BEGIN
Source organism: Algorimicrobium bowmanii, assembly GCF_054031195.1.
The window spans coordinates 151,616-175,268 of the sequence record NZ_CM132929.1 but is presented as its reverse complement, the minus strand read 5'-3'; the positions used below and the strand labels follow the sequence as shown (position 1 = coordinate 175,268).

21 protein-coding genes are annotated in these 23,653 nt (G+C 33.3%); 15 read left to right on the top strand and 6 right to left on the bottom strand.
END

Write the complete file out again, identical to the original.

Source organism: Algorimicrobium bowmanii, assembly GCF_054031195.1.
The window spans coordinates 151,616-175,268 of the sequence record NZ_CM132929.1 but is presented as its reverse complement, the minus strand read 5'-3'; the positions used below and the strand labels follow the sequence as shown (position 1 = coordinate 175,268).

21 protein-coding genes are annotated in these 23,653 nt (G+C 33.3%); 15 read left to right on the top strand and 6 right to left on the bottom strand.